Anne Kolb Nature Center at West Lake Park

In early spring least terns return from wintering grounds in Latin America. They soon pair up using courtship rituals in which hopeful males offer small fish to prospective mates. The shorebirds nest in very shallow depressions on broad expanses of bare sand, which camouflage the eggs. They lay from mid-April in south Florida to the first of May in the north, and the eggs hatch after 21 days. The young leave the nest in a few days, but don't begin to fly safely until about three weeks later.

An exhibit hall with a multi-level aquarium, walking trails, a bike trail and an observation tower help introduce visitors to this 1500-acre mangrove wetland and ongoing efforts to remove nonnative vegetation and restore native plant communities.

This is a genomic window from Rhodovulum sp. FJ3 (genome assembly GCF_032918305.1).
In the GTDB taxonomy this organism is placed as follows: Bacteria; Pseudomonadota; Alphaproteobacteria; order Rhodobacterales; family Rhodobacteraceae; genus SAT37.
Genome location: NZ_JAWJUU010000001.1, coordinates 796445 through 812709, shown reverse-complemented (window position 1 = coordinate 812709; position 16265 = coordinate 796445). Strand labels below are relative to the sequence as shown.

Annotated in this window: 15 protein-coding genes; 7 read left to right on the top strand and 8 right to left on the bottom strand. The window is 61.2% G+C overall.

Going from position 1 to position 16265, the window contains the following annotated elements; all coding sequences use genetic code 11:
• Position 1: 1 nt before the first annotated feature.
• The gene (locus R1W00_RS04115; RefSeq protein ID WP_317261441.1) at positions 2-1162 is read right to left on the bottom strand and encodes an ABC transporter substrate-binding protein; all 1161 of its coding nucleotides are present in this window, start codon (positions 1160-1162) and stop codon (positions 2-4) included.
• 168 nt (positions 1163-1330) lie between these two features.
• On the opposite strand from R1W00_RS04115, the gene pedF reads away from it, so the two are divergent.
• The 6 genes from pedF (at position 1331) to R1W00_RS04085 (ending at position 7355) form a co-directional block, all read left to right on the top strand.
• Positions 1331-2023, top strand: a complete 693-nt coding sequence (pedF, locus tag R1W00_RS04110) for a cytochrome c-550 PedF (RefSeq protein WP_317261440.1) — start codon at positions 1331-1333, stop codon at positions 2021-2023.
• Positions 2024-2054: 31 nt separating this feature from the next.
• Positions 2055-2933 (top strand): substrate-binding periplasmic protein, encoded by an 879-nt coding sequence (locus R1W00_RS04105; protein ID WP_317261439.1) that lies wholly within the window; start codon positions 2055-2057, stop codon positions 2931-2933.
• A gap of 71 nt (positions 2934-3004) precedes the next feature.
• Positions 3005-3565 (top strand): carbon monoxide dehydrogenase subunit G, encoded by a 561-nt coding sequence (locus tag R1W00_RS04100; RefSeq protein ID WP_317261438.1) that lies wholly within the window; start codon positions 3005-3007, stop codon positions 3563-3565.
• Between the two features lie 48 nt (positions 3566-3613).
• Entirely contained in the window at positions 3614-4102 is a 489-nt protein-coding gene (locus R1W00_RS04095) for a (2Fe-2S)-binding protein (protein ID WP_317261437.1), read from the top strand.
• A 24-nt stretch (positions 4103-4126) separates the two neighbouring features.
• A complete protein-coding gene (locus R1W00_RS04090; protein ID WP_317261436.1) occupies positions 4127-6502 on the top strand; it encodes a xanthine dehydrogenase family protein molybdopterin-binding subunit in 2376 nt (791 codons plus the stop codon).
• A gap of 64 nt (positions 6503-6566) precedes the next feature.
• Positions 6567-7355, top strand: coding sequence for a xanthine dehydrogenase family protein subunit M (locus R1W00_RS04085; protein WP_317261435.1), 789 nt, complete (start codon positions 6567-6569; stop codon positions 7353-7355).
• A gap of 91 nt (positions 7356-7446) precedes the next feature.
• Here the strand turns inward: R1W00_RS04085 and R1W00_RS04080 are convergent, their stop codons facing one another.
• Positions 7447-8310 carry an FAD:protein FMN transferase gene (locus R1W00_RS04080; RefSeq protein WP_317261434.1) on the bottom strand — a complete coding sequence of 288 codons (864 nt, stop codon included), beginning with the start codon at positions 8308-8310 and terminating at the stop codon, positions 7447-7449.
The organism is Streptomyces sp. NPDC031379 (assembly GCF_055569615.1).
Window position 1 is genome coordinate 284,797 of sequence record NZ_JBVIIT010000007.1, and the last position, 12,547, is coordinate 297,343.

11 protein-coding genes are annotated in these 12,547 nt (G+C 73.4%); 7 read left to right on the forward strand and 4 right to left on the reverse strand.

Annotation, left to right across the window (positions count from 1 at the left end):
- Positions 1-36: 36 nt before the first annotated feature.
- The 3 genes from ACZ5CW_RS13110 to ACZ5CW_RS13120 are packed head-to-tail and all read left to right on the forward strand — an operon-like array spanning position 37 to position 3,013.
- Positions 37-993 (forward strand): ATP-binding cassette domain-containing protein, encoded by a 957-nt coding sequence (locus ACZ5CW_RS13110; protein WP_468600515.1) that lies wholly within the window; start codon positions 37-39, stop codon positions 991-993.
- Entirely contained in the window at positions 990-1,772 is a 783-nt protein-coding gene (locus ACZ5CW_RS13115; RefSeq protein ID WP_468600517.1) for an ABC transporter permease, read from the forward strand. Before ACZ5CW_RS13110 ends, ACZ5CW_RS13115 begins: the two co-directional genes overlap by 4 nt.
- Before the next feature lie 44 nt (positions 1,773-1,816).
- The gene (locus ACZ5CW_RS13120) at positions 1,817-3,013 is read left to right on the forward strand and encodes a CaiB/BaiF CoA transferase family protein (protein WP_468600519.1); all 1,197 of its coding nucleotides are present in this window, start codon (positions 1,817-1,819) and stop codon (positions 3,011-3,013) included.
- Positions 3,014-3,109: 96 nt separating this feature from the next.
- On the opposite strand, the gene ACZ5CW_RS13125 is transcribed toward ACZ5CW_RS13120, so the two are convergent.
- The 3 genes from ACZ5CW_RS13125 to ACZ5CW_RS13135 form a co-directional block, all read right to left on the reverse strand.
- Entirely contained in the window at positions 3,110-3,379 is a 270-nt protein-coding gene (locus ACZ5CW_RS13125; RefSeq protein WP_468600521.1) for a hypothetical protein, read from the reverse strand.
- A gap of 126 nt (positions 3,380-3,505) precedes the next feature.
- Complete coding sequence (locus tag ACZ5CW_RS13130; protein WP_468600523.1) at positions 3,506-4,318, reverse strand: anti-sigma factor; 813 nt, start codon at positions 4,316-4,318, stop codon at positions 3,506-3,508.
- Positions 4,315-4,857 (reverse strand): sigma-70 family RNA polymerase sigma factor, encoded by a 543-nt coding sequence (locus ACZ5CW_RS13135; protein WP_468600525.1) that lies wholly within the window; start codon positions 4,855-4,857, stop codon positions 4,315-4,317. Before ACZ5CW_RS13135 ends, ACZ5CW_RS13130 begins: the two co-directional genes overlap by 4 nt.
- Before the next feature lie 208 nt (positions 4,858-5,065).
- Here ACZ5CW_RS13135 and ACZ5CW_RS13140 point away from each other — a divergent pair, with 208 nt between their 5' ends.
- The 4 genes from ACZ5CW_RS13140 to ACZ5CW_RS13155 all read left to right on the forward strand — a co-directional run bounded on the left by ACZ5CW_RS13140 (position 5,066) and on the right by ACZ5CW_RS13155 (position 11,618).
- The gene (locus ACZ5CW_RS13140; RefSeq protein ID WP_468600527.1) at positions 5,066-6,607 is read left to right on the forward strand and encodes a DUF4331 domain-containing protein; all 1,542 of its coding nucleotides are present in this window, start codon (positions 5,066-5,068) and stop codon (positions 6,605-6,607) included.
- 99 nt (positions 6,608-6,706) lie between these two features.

Watchable Wildlife:
Invertebrates such as fiddler crabs, mangrove crabs and snapping shrimp are visible or audible in the mangroves. Take the Mud Flat Trail or Observation Trail for good views of this habitat. White ibis, great blue heron, yellow-crowned night herons, roseate spoonbills, ospreys and kingfishers hunt the shallow waters of West Lake. Wilson's plovers and spotted sandpipers probe the mudflats. Mullet, snook and mangrove snapper are common in the lake. The South Trail provides good views of the mangrove restoration areas. Visitors can rent canoes and kayaks and follow well-marked canoe trails or opt for a 40-minute narrated boat tour.

Broward County Parks and Recreation Division.

(954) 926-2410

From I-95 head east on Sheridan Street past Federal Highway. West Lake Park's entrance will be on the south (right) side; the Anne Kolb Nature Center is a half-mile east of West Lake's entrance on the north (left) side.

Related Sites:
Other South East Florida Wildlife Sites
Florida State Parks

FWC Facts:
Male cardinals are extremely territorial in the spring, often attacking other birds or even their own reflection in windows. The attacks can go on for hours.

Learn More at AskFWC